DOI:10.30919/esee8c372

Received: 18 Jan 2020
Revised: 03 Feb 2020
Accepted: 12 Feb 2020
Published online: 13 Feb 2020

Transformation Omnithermotics: Simultaneous Manipulation of Three Basic Modes of Heat Transfer

Liujun Xu*, Shuai Yang, Gaole Dai and Jiping Huang*

Department of Physics, State Key Laboratory of Surface Physics, and Key Laboratory of Micro and Nano Photonic Structures (MOE), Fudan University, Shanghai 200438, China

* Corresponding Author

E-mail: 13307110076@fudan.edu.cn; jphuang@fudan.edu.cn

 

Abstract

Conduction, convection, and radiation are three basic modes of heat transfer which often exist together. However, it is up to now a challenge to simultaneously manipulate them within the framework of transformation theory because they possess diverse properties with different mechanisms. To solve this problem, we develop a transformation theory to control them simultaneously (herein called transformation omnithermotics). With the present theory, we further design three devices including omnithermal cloaking, concentrating, and rotating as model applications. Finite-element simulations and experimental suggestions are also provided to confirming these applications. This work not only unifies the three basic modes of heat transfer within the theoretical framework of transformation omnithermotics, but also provides novel hints and potential applications to thermal management.

Table of Content

We develop the theory of transformation omnithermotics to manipulate the three basic modes of heat transfer  simultaneously, and further design three devices including omnithermal cloaking, concentrating, and rotating as model applications.

 

 

 

Keywords: Transformation omnithermotics; Omnithermal metamaterials; Heat transfer


1. Introduction

It is known that heat energy can be transferred by three basic modes including conduction, convection, and radiation. They have diverse properties with different mechanisms, but often appear simultaneously. For example, solar vapour generation1–4 is a typical system which contains the three basic modes of heat transfer: The utilization of solar energy is related to radiation, the evaporation of seawater is associated with convection, and conduction exits in almost each process. Another typical example is the heat transfer in aerogels5 where the basic three modes of heat transfer should also be taken into consideration. On all accounts, the underlying physics is the simultaneous manipulation of conduction, convection, and radiation, which is of particular significance for thermal management.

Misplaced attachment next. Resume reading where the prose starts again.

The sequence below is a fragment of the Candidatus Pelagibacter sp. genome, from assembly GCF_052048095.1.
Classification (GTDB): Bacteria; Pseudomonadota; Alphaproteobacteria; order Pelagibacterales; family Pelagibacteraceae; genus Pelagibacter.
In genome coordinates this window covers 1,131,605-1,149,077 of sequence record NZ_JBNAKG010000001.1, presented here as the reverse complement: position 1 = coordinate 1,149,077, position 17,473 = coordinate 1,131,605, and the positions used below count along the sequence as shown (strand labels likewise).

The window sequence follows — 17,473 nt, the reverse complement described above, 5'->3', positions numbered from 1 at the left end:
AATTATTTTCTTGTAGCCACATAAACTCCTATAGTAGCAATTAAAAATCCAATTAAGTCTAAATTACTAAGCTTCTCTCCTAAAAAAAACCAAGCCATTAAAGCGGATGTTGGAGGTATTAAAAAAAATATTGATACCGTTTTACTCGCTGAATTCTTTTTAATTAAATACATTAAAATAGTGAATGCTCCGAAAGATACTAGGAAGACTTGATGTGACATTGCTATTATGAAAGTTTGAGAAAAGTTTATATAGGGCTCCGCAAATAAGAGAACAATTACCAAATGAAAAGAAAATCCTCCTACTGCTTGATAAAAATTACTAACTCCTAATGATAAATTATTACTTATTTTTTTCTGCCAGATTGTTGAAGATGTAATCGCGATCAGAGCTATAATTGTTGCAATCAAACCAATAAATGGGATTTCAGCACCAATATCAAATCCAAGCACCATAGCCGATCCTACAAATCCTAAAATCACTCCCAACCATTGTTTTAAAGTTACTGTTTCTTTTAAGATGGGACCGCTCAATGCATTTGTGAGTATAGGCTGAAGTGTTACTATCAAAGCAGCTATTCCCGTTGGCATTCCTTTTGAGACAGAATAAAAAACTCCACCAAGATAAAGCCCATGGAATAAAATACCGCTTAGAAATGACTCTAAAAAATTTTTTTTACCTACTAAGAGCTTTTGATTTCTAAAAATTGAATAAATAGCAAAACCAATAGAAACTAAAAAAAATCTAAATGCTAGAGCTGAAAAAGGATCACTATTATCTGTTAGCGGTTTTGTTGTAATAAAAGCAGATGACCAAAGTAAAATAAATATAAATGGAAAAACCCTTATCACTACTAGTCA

Transformation theory, as a general and powerful methodology, has already been extended from wave systems (e.g., electromagnetic propagation6) to diffusion systems (e.g., heat conduction7,8), thus yielding the rapid development of thermal metamaterials or metadevices,9 such as cloaks,10–18 concentrators,10,18–21 rotators,10,18 camouflaging,22–28 and guiding.29–31 However, these thermal metamaterials take only conductive effects into consideration. Recently, some studies take convective effects32–35 into account to promote new applications of thermal metamaterials.

 

However, there does not exist a transformation theory to deal with conduction, convection, and radiation simultaneously. Owing to their distinctly different mechanisms, they seem difficult to be unified within the same framework of transformation theory. Since they often appear simultaneously, it becomes important and urgent to develop a transformation theory to deal with them simultaneously.

 

For this purpose, we propose the theory of transformation omnithermotics by considering the three basic modes of heat transfer at the same time. This theory further helps us design three devices including omnithermal cloaking, concentrating, and rotating as model applications. In this regard, cloaks can protect objects in the center from being detected, concentrators can enhance local heat flux, and rotators can control the direction of local heat flux. These three devices are confirmed by finite-element simulations, and exhibit good performance in both steady and transient states. We also resort to porous media to control flow velocity to ensure feasibility. In what follows, let us begin by presenting the theory.